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Society of Professional Engineering Employees In Aerospace v. Spirit Aerosystems, Inc.

United States District Court, D. Kansas

June 8, 2015

SPIRIT AEROSYSTEMS, INC., et al., Defendants.


KENNETH G. GALE, District Judge.

Before the Court is Defendants' Motion for Leave to File Counterclaim for Declaratory Judgment (Doc. 22). Having reviewed the parties' submissions, the Court GRANTS Defendants' motion.

This action was brought by Plaintiff in December 2014, with Plaintiff SPEEA seeking to

(1) compel arbitration under a collective bargaining agreement on behalf of, or (2) to enforce the terms of a collective bargaining agreement between, SPEEA and Spirit or (3) for reformation of that Agreement, and by [individual Plaintiffs] in the alternative to (1) enforce their rights under the Employee Retirement Income Security Act of 1974, 29 U.S.C. ยง1001 et seq., (ERISA') or, (2) for reformation of a Plan document.

(Doc. 1, at 1-2.) Defendants filed their Answer on January 22, 2015, generally denying Plaintiffs' allegations and raising certain affirmative defenses. (Doc. 9.) No Scheduling Order has been entered in this case as a result of Plaintiff's motion for partial judgment on the pleadings and motion to stay discovery. (Doc. 17, text entry, 3/26/15; Doc. 18.)

Defendants now move the Court for an Order allowing them to file a counterclaim for declaratory judgment on

the threshold question of whether the Spirit Health Plan's requirement that otherwise-eligible employees who are laid off within 30 months before turning age 62 must enroll in the Access Only retiree medical plan at the time of layoff, to be eligible to enroll in company subsidized retiree medical coverage upon turning 62, violates the collective bargaining agreement, which provides that benefits shall be provided as defined in the Plans.

(Doc. 23, at 1.) In response, Plaintiffs argues that the requested amendment should be denied because of undue delay, that they would be prejudiced by the amendment, and that any such counterclaim is futile. ( See Doc. 25.)

The Declaratory Judgment Act "confers jurisdiction on federal courts to hear declaratory judgment actions, " but "does not impose a duty upon district courts to make a declaration of rights." Board of County Comm'rs v. Continental Western Ins. Co., 174 F.Supp.2d 1117, 1120 (D. Kan. 2001) (citing 28 U.S.C. 2201(a)). "Instead, the decision whether to exercise jurisdiction under the Declaratory Judgment Act over actions in which they otherwise have jurisdiction is within the sound discretion of the district courts." Id., (citing Wilton v. Seven Falls Co., 515 U.S. 277, 282, 115 S.Ct. 2137, 132 L.Ed.2d 214 (1995); St. Paul Fire & Marine Ins. Co. v. Runyon, 53 F.3d 1167, 1168 (10th Cir.1995)).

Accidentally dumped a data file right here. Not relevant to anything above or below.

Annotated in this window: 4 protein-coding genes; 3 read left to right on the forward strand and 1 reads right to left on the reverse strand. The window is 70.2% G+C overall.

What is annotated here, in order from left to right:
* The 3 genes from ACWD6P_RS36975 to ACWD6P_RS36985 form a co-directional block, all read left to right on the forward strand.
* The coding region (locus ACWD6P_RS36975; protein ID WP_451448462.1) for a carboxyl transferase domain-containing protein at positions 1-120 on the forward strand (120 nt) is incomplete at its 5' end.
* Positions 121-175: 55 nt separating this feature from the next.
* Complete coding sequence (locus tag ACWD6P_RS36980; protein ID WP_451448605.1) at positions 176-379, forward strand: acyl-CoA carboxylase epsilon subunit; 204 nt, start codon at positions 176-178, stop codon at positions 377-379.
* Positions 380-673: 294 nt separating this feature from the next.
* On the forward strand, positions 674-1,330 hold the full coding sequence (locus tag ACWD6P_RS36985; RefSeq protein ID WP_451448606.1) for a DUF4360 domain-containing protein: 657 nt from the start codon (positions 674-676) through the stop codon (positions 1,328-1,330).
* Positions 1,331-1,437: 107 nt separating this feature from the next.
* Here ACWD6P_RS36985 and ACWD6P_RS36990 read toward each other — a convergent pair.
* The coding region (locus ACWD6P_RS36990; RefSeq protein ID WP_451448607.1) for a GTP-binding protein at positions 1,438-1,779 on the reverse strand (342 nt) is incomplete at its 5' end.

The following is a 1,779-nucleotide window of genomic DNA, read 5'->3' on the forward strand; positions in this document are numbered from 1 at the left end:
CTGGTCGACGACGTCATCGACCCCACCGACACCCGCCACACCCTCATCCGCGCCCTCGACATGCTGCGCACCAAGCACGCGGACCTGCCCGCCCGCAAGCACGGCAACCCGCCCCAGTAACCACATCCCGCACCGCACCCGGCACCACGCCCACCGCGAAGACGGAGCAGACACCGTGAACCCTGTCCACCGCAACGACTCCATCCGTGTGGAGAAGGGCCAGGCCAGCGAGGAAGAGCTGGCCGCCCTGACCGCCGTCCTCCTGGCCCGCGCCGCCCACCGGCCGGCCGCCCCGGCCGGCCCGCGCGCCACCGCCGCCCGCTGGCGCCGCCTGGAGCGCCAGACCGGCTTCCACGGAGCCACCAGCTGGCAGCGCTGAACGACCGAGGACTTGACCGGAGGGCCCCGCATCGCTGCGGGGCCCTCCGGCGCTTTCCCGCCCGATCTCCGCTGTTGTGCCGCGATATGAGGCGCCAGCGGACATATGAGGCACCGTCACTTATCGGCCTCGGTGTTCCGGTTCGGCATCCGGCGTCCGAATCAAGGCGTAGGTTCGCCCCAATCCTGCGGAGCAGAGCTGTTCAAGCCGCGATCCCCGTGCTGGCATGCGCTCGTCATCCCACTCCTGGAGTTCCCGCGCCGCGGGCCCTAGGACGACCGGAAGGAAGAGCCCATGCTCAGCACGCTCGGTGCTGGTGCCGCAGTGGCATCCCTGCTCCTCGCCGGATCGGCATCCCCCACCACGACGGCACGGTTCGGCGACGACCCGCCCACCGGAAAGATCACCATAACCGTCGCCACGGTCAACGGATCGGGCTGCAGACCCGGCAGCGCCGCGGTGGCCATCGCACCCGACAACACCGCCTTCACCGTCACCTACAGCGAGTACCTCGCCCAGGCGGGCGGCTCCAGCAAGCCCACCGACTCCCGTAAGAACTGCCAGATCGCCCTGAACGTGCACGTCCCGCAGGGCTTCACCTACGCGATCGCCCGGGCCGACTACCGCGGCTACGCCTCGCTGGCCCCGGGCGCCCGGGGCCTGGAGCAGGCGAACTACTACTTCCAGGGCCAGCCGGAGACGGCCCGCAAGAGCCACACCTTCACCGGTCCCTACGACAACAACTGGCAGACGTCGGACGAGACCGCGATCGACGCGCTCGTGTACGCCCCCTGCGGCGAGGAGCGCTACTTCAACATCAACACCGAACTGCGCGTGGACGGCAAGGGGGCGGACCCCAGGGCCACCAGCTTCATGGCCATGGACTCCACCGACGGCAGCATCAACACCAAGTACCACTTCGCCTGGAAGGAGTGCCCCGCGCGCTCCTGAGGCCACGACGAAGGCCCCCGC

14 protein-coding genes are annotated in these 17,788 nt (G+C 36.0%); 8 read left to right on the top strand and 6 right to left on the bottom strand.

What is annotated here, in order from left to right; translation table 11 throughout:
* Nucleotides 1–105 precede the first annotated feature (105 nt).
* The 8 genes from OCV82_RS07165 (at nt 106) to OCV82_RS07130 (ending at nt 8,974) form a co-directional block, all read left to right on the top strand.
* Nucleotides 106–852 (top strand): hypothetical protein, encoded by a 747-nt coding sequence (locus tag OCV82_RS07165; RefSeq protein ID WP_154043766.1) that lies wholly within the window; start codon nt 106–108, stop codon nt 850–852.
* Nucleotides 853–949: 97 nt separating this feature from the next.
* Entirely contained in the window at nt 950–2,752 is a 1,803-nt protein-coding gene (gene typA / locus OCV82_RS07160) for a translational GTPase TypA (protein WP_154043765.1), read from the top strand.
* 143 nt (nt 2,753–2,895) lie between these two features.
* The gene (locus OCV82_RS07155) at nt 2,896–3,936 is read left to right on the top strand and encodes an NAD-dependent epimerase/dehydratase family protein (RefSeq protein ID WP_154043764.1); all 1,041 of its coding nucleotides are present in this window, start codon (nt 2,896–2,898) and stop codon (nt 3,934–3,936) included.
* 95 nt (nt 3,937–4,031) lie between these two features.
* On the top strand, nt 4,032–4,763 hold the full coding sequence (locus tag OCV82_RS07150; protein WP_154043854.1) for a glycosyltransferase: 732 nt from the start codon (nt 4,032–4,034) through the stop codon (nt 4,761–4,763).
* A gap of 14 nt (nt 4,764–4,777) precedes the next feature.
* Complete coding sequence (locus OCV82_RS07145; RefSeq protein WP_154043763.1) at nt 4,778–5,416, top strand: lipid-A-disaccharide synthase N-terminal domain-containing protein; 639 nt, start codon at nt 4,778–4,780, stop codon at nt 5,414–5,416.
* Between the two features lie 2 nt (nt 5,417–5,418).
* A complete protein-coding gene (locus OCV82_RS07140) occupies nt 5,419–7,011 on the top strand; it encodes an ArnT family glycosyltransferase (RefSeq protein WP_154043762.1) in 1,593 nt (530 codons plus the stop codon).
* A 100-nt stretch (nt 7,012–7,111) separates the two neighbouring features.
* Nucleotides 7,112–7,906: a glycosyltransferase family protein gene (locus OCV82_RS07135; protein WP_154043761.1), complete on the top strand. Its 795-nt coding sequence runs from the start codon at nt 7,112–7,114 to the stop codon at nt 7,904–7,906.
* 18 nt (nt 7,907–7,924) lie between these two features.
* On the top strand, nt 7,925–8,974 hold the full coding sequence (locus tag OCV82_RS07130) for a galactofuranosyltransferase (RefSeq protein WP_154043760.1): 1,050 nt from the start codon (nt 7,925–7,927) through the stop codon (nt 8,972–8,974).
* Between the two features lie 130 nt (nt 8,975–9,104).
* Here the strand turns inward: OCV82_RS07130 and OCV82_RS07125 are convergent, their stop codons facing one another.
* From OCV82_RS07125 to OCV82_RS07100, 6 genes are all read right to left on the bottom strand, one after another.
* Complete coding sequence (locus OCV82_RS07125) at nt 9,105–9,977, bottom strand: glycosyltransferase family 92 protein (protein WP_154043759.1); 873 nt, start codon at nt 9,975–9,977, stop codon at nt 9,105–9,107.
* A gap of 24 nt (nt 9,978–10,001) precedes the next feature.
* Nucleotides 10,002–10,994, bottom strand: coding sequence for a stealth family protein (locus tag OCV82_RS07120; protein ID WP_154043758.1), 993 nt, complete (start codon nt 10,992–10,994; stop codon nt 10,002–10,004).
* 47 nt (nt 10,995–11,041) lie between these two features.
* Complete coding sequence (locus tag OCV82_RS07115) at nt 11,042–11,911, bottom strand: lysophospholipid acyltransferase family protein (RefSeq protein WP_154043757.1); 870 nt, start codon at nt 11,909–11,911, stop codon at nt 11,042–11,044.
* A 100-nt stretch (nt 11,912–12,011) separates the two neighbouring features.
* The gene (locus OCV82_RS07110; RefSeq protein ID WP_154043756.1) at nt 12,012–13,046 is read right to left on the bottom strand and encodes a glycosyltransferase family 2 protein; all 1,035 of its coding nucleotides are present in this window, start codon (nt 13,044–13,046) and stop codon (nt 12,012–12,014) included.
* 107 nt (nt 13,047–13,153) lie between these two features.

Fed.R.Civ.P. 15(a) provides, in pertinent part, that "a party may amend its pleading only with the opposing party's written consent or the court's leave." In the absence of any apparent or declared reason, such as undue delay, undue prejudice to the opposing party, bad faith or dilatory motive, failure to cure deficiencies by amendments previously allowed, or futility of amendment, leave to amend should be freely given, as required by the federal rule. Foman v. Davis, 371 U.S. 178, 182, 83 S.Ct. 227, 230, 9 L.Ed.2d 222 (1962); Frank v. U.S. West, Inc., 3 F.3d 1357, 1365 (10th Cir.1993).

As an initial matter, the Court finds that the proposed amendment has not been brought with undue delay nor would allowing it cause undue prejudice to Plaintiffs. As stated by Defendants, they "moved for leave to assert a counterclaim less than two months after they filed their Answer, less than one month after Plaintiffs filed their Motion for Judgment on the Pleadings, before discovery started, and, most significantly, before the deadline for amending the pleadings had passed or even been established." (Doc. 26, at 1.) While Defendants could have included their counterclaim in their original Answer, this does not prohibit them from moving to amend.

The Court's analysis thus turns to the issue of futility.
A proposed amendment would be futile if the amended [pleading] would be subject to dismissal.' The Court applies the standard governing motions to dismiss under Fed.R.Civ.P. 12(b)(6) to determine whether the proposed amendment is futile. That is, the [pleading] must present enough facts to state a claim to relief that is plausible on its face.'' When deciding whether the [party moving for amendment] has stated a plausible claim, the Court accepts as true all factual allegations in the [pleading] and views them in the light most favorable to the plaintiff. Conclusory statements, threadbare recitals of elements, and legal conclusions, however, are not entitled to a presumption of truth.'

Szczygiel v. Kansas, 2015 WL 630570, at *2 (D. Kan. Feb. 12, 2015) (citations omitted). Given these parameters, and in the context of the present Motion for Leave, the Court finds that Plaintiffs have not established that the proposed amendment is ...

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